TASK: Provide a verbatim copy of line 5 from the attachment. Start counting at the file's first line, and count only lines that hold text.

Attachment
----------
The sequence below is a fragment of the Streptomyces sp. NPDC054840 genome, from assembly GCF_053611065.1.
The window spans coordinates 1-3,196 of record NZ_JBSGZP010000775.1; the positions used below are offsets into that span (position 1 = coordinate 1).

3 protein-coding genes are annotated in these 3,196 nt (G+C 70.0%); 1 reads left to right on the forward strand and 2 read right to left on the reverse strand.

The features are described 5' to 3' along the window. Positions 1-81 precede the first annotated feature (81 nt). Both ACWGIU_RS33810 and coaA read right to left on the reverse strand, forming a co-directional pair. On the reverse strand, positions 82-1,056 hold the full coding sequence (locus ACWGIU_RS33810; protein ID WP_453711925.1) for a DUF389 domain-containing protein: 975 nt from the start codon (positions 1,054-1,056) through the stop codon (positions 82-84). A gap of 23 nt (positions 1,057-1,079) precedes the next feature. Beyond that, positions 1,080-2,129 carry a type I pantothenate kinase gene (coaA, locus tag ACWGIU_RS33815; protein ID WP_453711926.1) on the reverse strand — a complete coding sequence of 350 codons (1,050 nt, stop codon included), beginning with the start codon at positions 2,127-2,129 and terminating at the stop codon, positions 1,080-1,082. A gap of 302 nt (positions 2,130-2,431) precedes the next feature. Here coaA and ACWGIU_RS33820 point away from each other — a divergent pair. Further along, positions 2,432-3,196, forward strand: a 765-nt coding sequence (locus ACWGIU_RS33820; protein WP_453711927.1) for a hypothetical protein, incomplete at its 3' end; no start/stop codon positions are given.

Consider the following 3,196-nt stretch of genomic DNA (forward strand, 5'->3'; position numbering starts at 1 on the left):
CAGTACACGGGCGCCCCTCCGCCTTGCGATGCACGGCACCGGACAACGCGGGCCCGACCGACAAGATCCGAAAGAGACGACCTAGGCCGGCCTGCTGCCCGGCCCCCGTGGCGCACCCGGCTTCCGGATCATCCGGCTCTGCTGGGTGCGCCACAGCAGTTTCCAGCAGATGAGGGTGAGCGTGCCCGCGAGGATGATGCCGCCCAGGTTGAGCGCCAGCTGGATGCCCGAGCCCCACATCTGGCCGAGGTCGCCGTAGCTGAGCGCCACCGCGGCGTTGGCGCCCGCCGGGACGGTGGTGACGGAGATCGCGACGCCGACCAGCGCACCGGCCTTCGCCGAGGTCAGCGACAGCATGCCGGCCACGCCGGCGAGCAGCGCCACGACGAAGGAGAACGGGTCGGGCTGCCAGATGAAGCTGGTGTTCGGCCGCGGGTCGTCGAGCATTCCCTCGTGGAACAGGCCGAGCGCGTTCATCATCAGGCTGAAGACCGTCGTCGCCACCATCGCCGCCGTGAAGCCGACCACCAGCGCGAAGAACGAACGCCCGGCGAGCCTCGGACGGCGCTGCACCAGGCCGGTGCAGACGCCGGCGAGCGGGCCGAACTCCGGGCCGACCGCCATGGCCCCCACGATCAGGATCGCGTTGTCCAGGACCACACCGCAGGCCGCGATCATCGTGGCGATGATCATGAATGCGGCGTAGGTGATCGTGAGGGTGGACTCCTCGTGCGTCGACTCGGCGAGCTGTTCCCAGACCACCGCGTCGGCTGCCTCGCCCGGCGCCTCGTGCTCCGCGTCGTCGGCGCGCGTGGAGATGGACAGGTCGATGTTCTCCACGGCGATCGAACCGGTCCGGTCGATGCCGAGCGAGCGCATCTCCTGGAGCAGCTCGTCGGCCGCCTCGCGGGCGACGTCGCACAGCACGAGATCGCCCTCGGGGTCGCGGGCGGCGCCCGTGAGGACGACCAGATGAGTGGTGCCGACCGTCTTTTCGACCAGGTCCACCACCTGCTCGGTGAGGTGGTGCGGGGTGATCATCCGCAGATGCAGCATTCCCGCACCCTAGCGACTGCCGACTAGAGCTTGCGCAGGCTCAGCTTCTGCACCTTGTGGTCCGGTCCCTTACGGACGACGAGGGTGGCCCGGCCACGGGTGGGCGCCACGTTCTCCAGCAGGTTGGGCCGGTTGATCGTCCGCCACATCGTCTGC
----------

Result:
Consider the following 3,196-nt stretch of genomic DNA (forward strand, 5'->3'; position numbering starts at 1 on the left):